Transitioning to living in the Philippines for the first time can be challenging. Many things that are simple and intuitive to accomplish in your home country work differently here. New staff often benefit from guidance and advice during their first months in the Philippines.
Faith Academy has a Buddy program under our Member Care that pairs current FA staff with new FA staff. This Buddy program is specifically designed to help the new staff transition as seamlessly as possible into life in the Philippines and at Faith Academy. Some mission agencies have on-site member care that also helps missionaries prepare for and navigate their move.
The following should help you get a basic understanding of what missionary life is like at Faith Academy, and guide you in conversations with your Buddy, mission Member Care, and friends in the community.
For more information, see the Prospective/New Staff FAQ. For more details, see Faith Academy’s Mabuhay! (A missionary’s Guide to Life in Manila), which you will receive at New Staff Orientation.
Check with your sending organization to see if they will assist you in finding housing. Most missionaries serving at Faith Academy rent homes or condominium units near the school. The sizes, rental costs, and conditions vary. If possible, find a home in a gated subdivision or condominium, as they are generally safer.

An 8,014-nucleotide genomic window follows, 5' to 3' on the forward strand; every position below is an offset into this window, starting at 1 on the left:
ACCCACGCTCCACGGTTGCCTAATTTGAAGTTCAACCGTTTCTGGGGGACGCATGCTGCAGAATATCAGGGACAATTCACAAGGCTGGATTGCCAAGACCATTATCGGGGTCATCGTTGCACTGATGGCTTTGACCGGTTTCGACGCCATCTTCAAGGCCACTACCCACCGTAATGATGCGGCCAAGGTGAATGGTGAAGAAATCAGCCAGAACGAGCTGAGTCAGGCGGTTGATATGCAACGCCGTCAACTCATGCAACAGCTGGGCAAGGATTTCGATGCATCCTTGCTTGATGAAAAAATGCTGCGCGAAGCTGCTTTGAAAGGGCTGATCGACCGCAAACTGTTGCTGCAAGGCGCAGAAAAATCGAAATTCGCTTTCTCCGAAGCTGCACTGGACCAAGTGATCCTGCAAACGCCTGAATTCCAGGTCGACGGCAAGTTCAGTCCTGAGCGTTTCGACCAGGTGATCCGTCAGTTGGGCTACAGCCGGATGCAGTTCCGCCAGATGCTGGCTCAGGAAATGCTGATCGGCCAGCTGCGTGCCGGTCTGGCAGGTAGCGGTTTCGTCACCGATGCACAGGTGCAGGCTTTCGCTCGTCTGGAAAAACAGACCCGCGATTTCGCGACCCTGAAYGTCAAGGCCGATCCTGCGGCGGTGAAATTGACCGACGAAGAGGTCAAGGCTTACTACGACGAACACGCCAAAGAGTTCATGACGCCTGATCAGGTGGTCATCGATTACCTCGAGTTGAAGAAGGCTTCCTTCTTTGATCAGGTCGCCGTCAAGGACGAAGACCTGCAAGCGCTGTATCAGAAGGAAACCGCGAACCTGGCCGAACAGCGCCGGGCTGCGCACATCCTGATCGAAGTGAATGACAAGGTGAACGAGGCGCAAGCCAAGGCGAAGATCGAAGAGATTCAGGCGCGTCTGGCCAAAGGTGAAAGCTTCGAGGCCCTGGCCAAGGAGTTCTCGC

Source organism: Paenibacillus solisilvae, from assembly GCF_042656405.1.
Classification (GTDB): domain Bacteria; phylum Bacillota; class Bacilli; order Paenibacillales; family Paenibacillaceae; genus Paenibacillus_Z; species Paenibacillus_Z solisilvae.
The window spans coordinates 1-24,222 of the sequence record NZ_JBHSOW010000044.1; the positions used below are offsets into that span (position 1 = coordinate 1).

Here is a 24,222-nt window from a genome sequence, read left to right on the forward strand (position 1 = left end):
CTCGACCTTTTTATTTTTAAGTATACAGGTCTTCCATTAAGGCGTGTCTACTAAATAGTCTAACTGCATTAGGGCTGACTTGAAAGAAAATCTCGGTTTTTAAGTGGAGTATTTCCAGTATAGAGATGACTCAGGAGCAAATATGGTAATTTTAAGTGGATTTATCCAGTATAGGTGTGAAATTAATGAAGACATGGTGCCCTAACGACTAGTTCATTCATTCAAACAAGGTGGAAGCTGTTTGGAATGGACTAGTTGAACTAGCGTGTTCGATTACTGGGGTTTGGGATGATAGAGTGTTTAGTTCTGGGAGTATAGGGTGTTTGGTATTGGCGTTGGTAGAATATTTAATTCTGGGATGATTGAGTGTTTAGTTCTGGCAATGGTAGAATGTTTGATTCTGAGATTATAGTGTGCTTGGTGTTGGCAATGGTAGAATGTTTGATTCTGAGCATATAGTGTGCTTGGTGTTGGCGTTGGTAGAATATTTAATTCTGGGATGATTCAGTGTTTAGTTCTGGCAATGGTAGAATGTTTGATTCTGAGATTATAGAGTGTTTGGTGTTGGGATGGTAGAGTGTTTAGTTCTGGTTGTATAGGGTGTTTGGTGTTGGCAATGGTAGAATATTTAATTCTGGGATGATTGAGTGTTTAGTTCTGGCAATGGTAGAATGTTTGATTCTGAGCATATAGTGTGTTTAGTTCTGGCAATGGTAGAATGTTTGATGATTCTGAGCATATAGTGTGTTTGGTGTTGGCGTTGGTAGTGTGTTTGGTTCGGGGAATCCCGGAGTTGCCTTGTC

For missionaries who have not lived in the Philippines previously, we recommend that you consider staying in a furlough home for six months to a year. Long-term missionaries go on home assignment every few years, often leaving their fully-furnished rental home available. It’s a blessing for missionaries to have someone live in their home while they are away, and an opportunity for new missionaries to familiarize themselves with their surroundings before selecting and furnishing a home.
When considering a home, make sure to add the following to your list of questions for those assisting you and/or the landlord.
- Does the water come from the city (Manila Water/Nawasa)? This is the cleanest and provides the best water pressure (compared to a deep well or water that is supplied by the village.)
- Does the water stay on all day? Some subdivisions shut off Manila water for part of the day and the water is supplied by a household cistern.
- Are there already cables installed for a phone line or DSL?
- What is the Internet access like in the neighborhood?
- Does the neighborhood flood? (If you want to avoid a “yes or no” answer, you can instead ask “How often does the neighborhood flood?”)
- What are the monthly village fees?
- What kind of security is provided? (Are there any “roving” guards?)
- Have there been any break-ins or other security incidents in the neighborhood of late?
- Are there keys for the upstairs window bars? Do the bars even open in case of fire?